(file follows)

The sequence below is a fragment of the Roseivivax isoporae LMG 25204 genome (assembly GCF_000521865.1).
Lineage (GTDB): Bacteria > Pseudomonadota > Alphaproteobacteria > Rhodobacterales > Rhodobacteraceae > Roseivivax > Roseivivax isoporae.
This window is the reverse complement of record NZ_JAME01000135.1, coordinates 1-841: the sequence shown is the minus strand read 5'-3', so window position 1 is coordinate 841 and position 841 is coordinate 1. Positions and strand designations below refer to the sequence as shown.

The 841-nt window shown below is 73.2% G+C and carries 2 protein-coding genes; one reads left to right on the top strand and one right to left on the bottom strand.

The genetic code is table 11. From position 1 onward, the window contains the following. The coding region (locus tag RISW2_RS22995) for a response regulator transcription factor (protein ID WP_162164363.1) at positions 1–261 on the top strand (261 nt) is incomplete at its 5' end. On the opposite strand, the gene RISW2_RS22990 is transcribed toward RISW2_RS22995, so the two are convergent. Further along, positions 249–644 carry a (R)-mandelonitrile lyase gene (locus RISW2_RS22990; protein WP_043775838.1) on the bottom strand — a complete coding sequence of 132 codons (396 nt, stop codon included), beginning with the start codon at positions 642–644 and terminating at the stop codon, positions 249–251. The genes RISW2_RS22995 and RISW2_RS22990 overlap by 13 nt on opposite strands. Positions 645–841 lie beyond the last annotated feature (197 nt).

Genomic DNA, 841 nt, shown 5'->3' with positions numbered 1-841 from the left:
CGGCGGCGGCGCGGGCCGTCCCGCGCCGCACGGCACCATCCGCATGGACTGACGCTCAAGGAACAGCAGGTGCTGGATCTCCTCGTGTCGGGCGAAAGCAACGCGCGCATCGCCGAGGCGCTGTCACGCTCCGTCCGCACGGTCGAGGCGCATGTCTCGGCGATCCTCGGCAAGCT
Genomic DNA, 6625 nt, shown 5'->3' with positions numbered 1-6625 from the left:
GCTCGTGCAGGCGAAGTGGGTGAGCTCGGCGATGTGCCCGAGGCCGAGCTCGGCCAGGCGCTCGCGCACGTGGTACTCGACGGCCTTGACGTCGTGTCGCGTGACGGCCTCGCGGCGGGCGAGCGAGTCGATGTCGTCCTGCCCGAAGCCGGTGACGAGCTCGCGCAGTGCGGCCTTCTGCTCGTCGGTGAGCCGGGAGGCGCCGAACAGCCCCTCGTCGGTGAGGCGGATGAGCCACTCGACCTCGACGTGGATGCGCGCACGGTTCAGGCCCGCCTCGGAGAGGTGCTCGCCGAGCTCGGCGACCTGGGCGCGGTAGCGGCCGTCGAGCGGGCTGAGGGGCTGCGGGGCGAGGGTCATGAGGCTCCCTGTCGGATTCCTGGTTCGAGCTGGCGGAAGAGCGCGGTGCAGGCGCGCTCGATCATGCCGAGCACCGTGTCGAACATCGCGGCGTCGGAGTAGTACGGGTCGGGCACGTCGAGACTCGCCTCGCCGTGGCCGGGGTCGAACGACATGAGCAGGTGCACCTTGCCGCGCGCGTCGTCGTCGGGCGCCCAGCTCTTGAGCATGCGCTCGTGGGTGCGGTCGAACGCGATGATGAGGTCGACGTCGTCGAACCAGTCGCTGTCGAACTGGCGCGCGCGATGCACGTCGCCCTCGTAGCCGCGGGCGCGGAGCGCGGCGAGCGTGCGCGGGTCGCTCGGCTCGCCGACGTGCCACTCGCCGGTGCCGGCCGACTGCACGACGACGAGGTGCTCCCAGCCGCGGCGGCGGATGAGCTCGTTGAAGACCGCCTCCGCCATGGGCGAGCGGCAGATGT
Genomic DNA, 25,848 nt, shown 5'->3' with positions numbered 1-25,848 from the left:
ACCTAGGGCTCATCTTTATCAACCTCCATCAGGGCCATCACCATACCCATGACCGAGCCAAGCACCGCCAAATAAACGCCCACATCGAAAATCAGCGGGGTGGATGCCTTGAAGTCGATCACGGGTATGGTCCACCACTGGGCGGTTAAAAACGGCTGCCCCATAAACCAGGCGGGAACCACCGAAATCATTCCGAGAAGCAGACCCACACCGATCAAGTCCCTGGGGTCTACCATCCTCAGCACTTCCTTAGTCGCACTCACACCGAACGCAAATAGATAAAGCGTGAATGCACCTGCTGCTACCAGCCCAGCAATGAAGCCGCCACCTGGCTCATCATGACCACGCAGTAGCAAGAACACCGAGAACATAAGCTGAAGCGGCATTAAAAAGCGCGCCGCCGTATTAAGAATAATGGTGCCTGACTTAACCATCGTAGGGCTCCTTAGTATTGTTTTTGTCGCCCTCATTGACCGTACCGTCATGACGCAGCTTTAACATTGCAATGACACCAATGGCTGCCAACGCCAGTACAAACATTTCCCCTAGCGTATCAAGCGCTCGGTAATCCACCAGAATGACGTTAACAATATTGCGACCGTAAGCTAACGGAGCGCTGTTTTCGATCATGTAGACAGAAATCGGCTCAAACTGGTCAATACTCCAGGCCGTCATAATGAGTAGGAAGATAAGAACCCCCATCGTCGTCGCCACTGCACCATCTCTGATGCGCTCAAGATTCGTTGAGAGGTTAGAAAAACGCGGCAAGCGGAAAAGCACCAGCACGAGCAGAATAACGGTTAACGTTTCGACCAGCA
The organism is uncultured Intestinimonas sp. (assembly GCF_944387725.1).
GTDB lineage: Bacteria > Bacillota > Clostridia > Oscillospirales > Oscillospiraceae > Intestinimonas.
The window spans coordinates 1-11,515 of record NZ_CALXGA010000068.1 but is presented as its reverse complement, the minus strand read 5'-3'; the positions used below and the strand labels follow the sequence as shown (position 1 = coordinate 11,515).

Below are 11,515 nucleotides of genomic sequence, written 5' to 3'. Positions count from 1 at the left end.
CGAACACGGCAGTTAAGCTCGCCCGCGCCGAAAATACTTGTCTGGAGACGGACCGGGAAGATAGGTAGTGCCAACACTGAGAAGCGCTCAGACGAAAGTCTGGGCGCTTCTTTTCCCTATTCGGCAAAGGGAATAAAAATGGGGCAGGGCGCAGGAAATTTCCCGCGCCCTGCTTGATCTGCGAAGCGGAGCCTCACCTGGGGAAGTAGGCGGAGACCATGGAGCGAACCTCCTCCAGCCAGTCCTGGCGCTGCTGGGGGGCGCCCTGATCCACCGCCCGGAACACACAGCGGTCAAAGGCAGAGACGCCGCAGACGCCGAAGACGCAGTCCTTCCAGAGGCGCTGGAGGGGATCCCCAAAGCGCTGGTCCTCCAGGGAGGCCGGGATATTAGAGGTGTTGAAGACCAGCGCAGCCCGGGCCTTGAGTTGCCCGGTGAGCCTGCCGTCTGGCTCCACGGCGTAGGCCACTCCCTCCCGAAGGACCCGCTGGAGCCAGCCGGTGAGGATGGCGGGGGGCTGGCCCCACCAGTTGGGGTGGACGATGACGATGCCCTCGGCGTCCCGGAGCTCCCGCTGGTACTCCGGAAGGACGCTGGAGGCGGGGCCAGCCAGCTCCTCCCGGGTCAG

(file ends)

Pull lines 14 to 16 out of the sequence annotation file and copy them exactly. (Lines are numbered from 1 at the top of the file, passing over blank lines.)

The window spans coordinates 1-11,515 of record NZ_CALXGA010000068.1 but is presented as its reverse complement, the minus strand read 5'-3'; the positions used below and the strand labels follow the sequence as shown (position 1 = coordinate 11,515).

Below are 11,515 nucleotides of genomic sequence, written 5' to 3'. Positions count from 1 at the left end.
CGAACACGGCAGTTAAGCTCGCCCGCGCCGAAAATACTTGTCTGGAGACGGACCGGGAAGATAGGTAGTGCCAACACTGAGAAGCGCTCAGACGAAAGTCTGGGCGCTTCTTTTCCCTATTCGGCAAAGGGAATAAAAATGGGGCAGGGCGCAGGAAATTTCCCGCGCCCTGCTTGATCTGCGAAGCGGAGCCTCACCTGGGGAAGTAGGCGGAGACCATGGAGCGAACCTCCTCCAGCCAGTCCTGGCGCTGCTGGGGGGCGCCCTGATCCACCGCCCGGAACACACAGCGGTCAAAGGCAGAGACGCCGCAGACGCCGAAGACGCAGTCCTTCCAGAGGCGCTGGAGGGGATCCCCAAAGCGCTGGTCCTCCAGGGAGGCCGGGATATTAGAGGTGTTGAAGACCAGCGCAGCCCGGGCCTTGAGTTGCCCGGTGAGCCTGCCGTCTGGCTCCACGGCGTAGGCCACTCCCTCCCGAAGGACCCGCTGGAGCCAGCCGGTGAGGATGGCGGGGGGCTGGCCCCACCAGTTGGGGTGGACGATGACGATGCCCTCGGCGTCCCGGAGCTCCCGCTGGTACTCCGGAAGGACGCTGGAGGCGGGGCCAGCCAGCTCCTCCCGGGTCAG